Zeev Aram’s store has been the cornerstone of Covent Garden for half a century, bringing the designs of Eileen Grey, photography-to-interior-design/5207" target="_self">Charlotte Perriand and modernism-with-a-trio-of-exhibitions/8772" target="_self">Le Corbusier to London at a time when the UK was still a ‘modern furniture desert’. For The Aram Gallery’s latest exhibition, cutting-edge modern design is once again front and centre, as the store ushers in the next generation of talent with a new show.
The exhibition brings together 14 international designers, who are using ordinary materials, products and process in unusual – and often surprising – ways. Fittingly titled ‘Extra Ordinary’, the show has been put together by another bright young spark: the gallery’s newly minted curator, Riya Patel.
Formerly an architecture and design journalist, this is the first time Patel has stepped into the curator’s seat. ‘I’ve been challenged by the unpredictable nature of working with physical objects rather than images or words on pages,’ she explains. ‘The pieces all have their nuances, which you don’t quite realise until they get here and you put them in combination with each other.’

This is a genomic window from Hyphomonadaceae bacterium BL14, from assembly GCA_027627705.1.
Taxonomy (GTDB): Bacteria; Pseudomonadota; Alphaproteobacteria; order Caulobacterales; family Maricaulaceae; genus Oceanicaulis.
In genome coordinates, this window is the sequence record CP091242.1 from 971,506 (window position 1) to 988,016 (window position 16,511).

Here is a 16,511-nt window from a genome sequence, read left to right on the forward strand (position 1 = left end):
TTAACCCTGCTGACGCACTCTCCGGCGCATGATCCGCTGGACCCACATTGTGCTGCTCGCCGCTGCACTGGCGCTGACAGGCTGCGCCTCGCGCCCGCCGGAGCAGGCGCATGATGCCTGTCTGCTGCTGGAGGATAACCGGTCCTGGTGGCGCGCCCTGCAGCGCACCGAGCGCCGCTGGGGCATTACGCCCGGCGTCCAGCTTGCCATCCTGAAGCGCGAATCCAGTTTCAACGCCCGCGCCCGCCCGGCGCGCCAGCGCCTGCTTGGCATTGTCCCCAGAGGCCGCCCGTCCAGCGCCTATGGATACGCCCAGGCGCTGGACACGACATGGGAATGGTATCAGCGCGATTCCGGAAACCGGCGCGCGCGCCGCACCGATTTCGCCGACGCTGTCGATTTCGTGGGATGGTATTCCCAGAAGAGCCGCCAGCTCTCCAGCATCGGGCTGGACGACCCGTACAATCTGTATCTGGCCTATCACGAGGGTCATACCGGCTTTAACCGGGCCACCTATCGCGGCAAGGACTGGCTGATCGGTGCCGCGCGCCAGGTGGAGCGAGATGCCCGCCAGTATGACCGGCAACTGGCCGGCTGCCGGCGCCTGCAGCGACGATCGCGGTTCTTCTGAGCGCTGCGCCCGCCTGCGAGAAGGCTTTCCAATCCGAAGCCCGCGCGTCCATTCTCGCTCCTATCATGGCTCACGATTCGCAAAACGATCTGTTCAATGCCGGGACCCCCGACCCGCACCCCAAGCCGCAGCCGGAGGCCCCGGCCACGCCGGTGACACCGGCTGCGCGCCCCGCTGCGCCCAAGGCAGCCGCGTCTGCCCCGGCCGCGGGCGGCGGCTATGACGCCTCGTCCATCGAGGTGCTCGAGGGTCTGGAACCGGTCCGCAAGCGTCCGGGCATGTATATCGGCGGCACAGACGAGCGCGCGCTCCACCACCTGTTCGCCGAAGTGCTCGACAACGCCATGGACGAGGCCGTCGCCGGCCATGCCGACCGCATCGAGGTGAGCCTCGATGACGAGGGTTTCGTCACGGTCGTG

Two new pieces have been created especially for the show. Dutch design studio Odd Matter has unveiled ‘Deposit’, a trio of furniture pieces in cast Jesmonite, which depict the stages of an alternative, recycling concept. Meanwhile, Rachel Harding is presenting ‘ Wonderfluro’, a strange and beguiling design twist on the cheap fluorescent public lighting found in stairwells and subways. The British designer has placed glass in front of the lamps, multiplying the white light in the process and creating a hypnotising rainbow effect, which changes as viewers move across them.
Other highlights include Martjin Rigters’ sublime ‘Cutting Edge’ sofas – made by pushing large blocks of polystyrene through a specialised hot wire cutter; David Steiner’s quartet of galvanised steel stools; and Ying Chang’s ghostly bubble-wrap vessels formed by heat shrinking. All is not as it seems in this thought-provoking show.